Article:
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Subspecialty Careers: Hematology

From the Greek word haima, meaning blood. The discipline of hematology relates to the care of patients with disorders of the blood, bone marrow, and lymphatic systems, including the anemias, hematological malignancies and other clonal processes, and congenital and acquired disorders of hemostasis, coagulation, and thrombosis.

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In the Clinic: Sickle Cell Disease
In the Clinic

In African Americans, the incidence of sickle cell anemia at birth is estimated to be approximately 1 in 600, and the incidence of all genotypes of sickle cell disease approaches 1 in 300. These estimates are influenced by increasing immigration from the Caribbean region, Central and South America, the Middle East, Africa, and India. Given the distribution of the HbS gene in the world’s population, determining which individuals are at risk for sickle cell disease is difficult. Whereas the HbS gene is most prevalent in persons of African, Arabian, and Asian-Indian ancestry, genetic admixture ensures its presence in most ethnic groups, albeit at a far lower prevalence.

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In the Clinic is a monthly feature in Annals of Internal Medicine that focuses on practical management of patients with common clinical conditions. It offers evidence-based answers to frequently asked questions about screening, prevention, diagnosis, therapy, and patient education and provides physicians with tools to improve the quality of care. Many internal medicine clerkship directors recommend this series of articles for students on the internal medicine ambulatory rotation.

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What's the diagnosis?
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Highlights from ACP Internist® & ACP Hospitalist®

Asking questions to better understand
Recently we made a diagnosis that really mattered for a patient. He came to us for an entirely different problem.

Present like a pro: Tips on giving a killer talk to any audience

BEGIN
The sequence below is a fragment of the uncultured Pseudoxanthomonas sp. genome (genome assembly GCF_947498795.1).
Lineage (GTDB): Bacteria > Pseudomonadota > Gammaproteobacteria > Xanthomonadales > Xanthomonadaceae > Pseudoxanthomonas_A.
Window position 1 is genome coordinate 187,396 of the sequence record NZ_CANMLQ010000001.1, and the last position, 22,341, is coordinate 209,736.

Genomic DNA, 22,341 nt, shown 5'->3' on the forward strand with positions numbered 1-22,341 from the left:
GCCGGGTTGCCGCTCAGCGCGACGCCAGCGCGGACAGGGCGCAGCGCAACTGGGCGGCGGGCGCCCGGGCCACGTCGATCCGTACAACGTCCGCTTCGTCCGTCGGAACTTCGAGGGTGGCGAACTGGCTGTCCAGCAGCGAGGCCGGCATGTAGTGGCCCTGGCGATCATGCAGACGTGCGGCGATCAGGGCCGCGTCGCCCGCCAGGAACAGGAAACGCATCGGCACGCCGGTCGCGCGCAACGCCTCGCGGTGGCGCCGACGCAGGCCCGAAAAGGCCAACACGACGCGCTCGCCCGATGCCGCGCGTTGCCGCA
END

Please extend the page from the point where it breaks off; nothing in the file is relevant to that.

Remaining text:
A presentation should be viewed as a performance.

Occupy med school: The privilege gap within medicine
Income inequality exists throughout our culture, but it is particularly poignant in health care.

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Students: Join ACP for Free

Benefits of Membership for Students: ACP's free Medical Student Membership includes benefits designed especially to meet students' needs.

Join Now: Sign-up today and begin enjoying the benefits of ACP Medical Student Membership.

MKSAP for Students 5 Digital

MKSAP for Students 5 BookEnsure your success on the IM Clerkship rotation and exams. Study the material recommended by the Clerkship Directors in Internal Medicine and ACP with this integrated digital product. The full content of MKSAP for Students 5 and Internal Medicine Essentials for Students is presented on the product website, with links between questions and textbook. Questions can also be accessed through the new Osmosis medical app and website using a unique push-notification system. Learn more.

Find a Residency

Search ACP's Internal Medicine Residency Database for information on all internal medicine residency programs in the U.S. and Canada. (ACP Members only)

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MKSAP 16 Holiday Special: Save 10%

MKSAP 16 Holiday Special:  Save 10%

Use MKSAP 16® to earn MOC points, prepare for ABIM exams and assess your clinical knowledge. For a limited time save 10% when you use priority code MKPROMO! Order now.

Maintenance of Certification:

What if I Still Don't Know Where to Start?

Maintenance of Certification: What if I Still Don't Know Where to Start?

Because the rules are complex and may apply differently depending on when you last certified, ACP has developed a MOC Navigator. This FREE tool can help you understand the impact of MOC, review requirements, guide you in selecting ways to meet the requirements, show you how to enroll, and more. Start navigating now.